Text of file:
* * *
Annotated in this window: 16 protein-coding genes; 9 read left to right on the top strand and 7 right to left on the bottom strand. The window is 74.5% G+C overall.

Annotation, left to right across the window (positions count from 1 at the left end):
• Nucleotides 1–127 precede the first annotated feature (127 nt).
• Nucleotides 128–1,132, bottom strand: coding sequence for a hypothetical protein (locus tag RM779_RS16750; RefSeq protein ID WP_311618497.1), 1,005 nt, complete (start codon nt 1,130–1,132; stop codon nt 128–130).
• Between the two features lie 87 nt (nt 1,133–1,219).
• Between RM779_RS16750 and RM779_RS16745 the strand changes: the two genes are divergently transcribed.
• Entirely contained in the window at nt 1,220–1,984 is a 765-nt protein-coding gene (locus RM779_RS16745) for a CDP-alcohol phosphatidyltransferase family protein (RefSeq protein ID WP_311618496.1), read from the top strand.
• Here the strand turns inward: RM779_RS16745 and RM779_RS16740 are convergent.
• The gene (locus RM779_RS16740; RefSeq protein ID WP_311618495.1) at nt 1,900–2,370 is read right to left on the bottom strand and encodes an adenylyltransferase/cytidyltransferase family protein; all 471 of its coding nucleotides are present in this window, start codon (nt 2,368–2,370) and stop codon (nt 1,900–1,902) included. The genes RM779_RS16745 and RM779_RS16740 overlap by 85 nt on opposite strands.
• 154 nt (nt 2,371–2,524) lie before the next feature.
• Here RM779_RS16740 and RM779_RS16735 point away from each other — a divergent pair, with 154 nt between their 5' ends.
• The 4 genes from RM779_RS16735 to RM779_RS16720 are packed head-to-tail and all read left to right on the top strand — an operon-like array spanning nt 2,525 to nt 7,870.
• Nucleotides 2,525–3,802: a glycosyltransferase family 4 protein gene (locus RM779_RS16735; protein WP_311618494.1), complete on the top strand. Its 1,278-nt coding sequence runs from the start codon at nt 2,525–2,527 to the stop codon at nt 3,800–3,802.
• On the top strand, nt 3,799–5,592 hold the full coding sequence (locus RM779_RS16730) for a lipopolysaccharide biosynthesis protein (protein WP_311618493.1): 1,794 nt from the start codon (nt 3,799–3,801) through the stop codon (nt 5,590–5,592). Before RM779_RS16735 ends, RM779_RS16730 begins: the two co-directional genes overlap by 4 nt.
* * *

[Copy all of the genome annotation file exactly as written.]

Annotated in this window: 16 protein-coding genes; 9 read left to right on the top strand and 7 right to left on the bottom strand. The window is 74.5% G+C overall.

Annotation, left to right across the window (positions count from 1 at the left end):
• Nucleotides 1–127 precede the first annotated feature (127 nt).
• Nucleotides 128–1,132, bottom strand: coding sequence for a hypothetical protein (locus tag RM779_RS16750; RefSeq protein ID WP_311618497.1), 1,005 nt, complete (start codon nt 1,130–1,132; stop codon nt 128–130).
• Between the two features lie 87 nt (nt 1,133–1,219).
• Between RM779_RS16750 and RM779_RS16745 the strand changes: the two genes are divergently transcribed.
• Entirely contained in the window at nt 1,220–1,984 is a 765-nt protein-coding gene (locus RM779_RS16745) for a CDP-alcohol phosphatidyltransferase family protein (RefSeq protein ID WP_311618496.1), read from the top strand.
• Here the strand turns inward: RM779_RS16745 and RM779_RS16740 are convergent.
• The gene (locus RM779_RS16740; RefSeq protein ID WP_311618495.1) at nt 1,900–2,370 is read right to left on the bottom strand and encodes an adenylyltransferase/cytidyltransferase family protein; all 471 of its coding nucleotides are present in this window, start codon (nt 2,368–2,370) and stop codon (nt 1,900–1,902) included. The genes RM779_RS16745 and RM779_RS16740 overlap by 85 nt on opposite strands.
• 154 nt (nt 2,371–2,524) lie before the next feature.
• Here RM779_RS16740 and RM779_RS16735 point away from each other — a divergent pair, with 154 nt between their 5' ends.
• The 4 genes from RM779_RS16735 to RM779_RS16720 are packed head-to-tail and all read left to right on the top strand — an operon-like array spanning nt 2,525 to nt 7,870.
• Nucleotides 2,525–3,802: a glycosyltransferase family 4 protein gene (locus RM779_RS16735; protein WP_311618494.1), complete on the top strand. Its 1,278-nt coding sequence runs from the start codon at nt 2,525–2,527 to the stop codon at nt 3,800–3,802.
• On the top strand, nt 3,799–5,592 hold the full coding sequence (locus RM779_RS16730) for a lipopolysaccharide biosynthesis protein (protein WP_311618493.1): 1,794 nt from the start codon (nt 3,799–3,801) through the stop codon (nt 5,590–5,592). Before RM779_RS16735 ends, RM779_RS16730 begins: the two co-directional genes overlap by 4 nt.